YouTube Defaults to HTML5 Video and VP9 Codec for Most Browsers
On its Engineering and Developers Blog, YouTube announced yesterday that it will default to HTML5 video using the VP9 codec for most viewers. Supported browsers include Chrome, Internet Explorer 11, Safari 8, and beta versions of Firefox.
The move has been a longtime coming. While YouTube showed interest in switching to HTML5 four years ago, it took time to overcome limitations in the young technology. According to Richard Leider, the YouTube engineering manager who wrote the blog post, YouTube "worked with browser vendors and the broader community to close those gaps."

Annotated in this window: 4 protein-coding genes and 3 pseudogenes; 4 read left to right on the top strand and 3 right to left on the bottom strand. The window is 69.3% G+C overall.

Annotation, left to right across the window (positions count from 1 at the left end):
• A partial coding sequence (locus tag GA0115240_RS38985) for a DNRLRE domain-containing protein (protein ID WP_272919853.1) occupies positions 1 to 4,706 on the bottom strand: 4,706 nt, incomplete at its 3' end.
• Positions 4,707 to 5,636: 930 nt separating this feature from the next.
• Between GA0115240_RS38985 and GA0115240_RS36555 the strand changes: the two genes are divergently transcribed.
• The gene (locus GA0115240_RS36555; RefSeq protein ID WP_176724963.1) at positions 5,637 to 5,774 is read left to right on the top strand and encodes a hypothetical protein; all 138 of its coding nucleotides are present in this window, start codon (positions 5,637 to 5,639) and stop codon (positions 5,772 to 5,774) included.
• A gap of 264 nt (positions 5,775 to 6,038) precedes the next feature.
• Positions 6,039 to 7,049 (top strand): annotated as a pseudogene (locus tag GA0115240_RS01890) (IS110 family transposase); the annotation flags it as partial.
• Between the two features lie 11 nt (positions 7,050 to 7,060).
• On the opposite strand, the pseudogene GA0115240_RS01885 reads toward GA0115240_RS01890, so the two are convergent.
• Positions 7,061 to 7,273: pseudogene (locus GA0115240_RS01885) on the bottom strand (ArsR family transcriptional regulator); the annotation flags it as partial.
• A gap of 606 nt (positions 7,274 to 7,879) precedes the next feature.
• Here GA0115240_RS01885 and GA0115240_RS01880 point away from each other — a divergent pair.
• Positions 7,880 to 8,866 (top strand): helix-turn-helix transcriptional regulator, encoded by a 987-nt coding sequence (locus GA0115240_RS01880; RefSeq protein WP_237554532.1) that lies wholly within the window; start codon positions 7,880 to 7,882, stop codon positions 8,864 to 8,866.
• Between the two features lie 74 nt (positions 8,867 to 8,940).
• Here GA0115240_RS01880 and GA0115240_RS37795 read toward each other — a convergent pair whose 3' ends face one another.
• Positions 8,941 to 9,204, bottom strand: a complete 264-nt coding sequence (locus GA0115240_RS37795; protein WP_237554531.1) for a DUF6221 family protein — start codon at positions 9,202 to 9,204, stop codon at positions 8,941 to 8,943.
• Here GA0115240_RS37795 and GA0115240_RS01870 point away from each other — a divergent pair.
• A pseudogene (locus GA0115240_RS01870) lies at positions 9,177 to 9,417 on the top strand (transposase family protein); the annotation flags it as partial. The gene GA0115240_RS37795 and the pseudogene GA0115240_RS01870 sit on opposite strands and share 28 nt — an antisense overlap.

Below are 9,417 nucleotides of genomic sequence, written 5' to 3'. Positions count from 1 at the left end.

Hurdles that needed to be overcome included the lack of support for adaptive bitrate (ABR) streaming and the need for simple content protection. By using encrypted media extensions and common encryption, YouTube can use one set of assets to support multiple content protection systems on various platforms.
The VP9 codec, Leider writes, can reduce bandwidth by up to 35 percent. Smaller file sizes will make 4K video at 60fps available to streaming viewers. Also, videos will start 15 to 80 percent faster, he notes.
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Why did Google purchase On2 Technologies back in 2010? Because encoding and streaming VP9 video is saving it tens of millions each year.
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Add overlays, control the video timeline, insert subtitles, and offer localized content. Create new experiences with interactive HTML5 video.
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